The unifying message was the deep connections we find when nurturing plants sustainably. Whether gardening in lofts, backyards or even peering back thousands of years, tending the earth beneath our fingers links us to natural cycles larger than ourselves. Doing our small part matters, for passing on a diverse, thriving landscape that sustains all life is a responsibility we share across generations. When we garden mindfully, we co-create beauty.

FAQ – Gardening Australia episode 21 2023

 

How can I create an indoor garden in my small apartment?

Start small by potting a few low-maintenance houseplants like pothos, philodendrons, Chinese evergreens, or ZZ plants. Place them near windows for light. Consider installing grow lights to supplement sunlight. Focus on greenery that purifies indoor air. Add herbs like basil and mint to your kitchen windowsill. Be patient and let your indoor garden grow over time.

What are some good vegetables to grow in raised garden beds?

Raised beds are great for tomatoes, peppers, eggplants, carrots, peas, beans, lettuce, spinach, kale, radishes, beets, broccoli, cauliflower, cabbage and more. Tailor the soil depth to the specific plants’ root requirements. Enrich soil with compost and fertilizer. Raised beds provide excellent drainage and ease of access.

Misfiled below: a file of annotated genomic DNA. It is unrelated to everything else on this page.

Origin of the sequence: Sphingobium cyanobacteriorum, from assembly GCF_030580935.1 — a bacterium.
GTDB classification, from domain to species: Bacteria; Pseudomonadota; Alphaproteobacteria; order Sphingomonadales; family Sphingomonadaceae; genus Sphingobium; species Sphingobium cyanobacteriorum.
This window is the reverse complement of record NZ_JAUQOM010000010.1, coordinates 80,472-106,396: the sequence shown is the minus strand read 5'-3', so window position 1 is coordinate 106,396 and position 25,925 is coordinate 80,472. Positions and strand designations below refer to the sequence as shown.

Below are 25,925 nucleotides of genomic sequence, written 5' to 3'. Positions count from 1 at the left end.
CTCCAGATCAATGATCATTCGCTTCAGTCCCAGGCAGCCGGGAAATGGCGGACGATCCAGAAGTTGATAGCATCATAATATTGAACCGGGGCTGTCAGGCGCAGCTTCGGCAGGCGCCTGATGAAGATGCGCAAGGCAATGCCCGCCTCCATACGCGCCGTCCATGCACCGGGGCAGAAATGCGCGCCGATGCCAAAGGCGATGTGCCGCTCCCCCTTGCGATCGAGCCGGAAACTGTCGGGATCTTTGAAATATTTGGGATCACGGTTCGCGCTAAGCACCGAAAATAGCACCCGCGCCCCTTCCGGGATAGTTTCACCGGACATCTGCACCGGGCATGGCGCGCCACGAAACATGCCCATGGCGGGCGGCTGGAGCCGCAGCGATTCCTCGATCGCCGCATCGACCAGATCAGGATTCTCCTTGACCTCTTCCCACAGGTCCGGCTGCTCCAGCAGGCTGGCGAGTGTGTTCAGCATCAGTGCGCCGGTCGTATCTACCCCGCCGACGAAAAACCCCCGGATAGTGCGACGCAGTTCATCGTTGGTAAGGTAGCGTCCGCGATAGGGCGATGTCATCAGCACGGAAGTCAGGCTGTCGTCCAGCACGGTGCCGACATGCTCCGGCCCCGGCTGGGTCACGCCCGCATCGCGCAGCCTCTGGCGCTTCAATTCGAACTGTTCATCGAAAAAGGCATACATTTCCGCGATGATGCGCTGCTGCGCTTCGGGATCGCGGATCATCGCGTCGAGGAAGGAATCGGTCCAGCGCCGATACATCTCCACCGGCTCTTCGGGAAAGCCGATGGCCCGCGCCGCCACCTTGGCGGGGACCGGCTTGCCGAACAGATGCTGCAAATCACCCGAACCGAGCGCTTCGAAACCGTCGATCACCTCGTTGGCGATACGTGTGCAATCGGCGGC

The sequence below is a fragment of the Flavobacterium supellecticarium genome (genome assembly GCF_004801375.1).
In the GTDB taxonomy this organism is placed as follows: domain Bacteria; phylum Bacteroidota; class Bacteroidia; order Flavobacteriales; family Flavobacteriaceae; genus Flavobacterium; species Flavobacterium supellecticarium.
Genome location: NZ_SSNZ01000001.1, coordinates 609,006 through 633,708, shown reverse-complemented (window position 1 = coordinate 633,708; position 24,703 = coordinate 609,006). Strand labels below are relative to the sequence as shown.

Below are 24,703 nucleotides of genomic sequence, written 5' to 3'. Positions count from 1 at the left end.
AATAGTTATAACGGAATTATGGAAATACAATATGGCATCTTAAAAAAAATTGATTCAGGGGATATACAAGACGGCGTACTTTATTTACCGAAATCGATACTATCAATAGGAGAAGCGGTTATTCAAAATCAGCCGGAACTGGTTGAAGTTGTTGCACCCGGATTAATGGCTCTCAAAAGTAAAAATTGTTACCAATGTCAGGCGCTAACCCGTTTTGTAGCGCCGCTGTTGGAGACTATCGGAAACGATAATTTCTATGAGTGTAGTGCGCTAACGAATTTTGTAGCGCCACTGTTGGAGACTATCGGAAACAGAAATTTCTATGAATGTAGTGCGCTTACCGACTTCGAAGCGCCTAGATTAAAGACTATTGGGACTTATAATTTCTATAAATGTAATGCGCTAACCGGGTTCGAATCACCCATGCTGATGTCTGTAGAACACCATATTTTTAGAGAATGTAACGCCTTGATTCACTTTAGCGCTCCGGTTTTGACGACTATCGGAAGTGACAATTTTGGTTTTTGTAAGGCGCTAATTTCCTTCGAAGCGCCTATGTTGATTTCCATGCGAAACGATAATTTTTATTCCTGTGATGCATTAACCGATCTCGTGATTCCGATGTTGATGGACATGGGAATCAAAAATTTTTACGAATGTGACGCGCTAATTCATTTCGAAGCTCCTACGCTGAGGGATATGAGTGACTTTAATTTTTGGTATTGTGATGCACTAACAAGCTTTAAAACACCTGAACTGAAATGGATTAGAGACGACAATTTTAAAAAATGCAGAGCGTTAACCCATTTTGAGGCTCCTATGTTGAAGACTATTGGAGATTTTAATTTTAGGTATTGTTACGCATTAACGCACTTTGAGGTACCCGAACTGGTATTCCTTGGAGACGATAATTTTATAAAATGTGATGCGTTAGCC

How can I prepare my garden for spring planting?

To get a head start on spring, clear out old plants and leaves, prep beds, improve soil nutrients, make repairs, start seeds indoors, and harden off seedlings. Install trellises, divide perennials if needed, and prune away dead branches. Correct any issues with irrigation, compaction or drainage. Sharpen tools now.

What are some unique ways to use old tree stumps and logs in my garden?

Transform stumps into planters, water features, benches, or mushroom farms. Stack logs to build rustic retaining walls. Use thinner discs and cookies for stepping stones or edging. Craft log slice art sculptures. Chip into mulch or burn for cooking and bonfires. Let stumps gradually decay to provide wildlife habitat.

How can I protect my vegetable garden from pests sustainably?

Use row cover fabric, insect netting, or DIY cloches over beds to create a physical barrier. Attract beneficial insects like ladybugs and lacewings. Use organic pest deterrents like neem oil or insecticidal soap. Pick pests off by hand. Rotate crops to disrupt reproduction cycles. Strong, healthy plants can better withstand some pest pressure.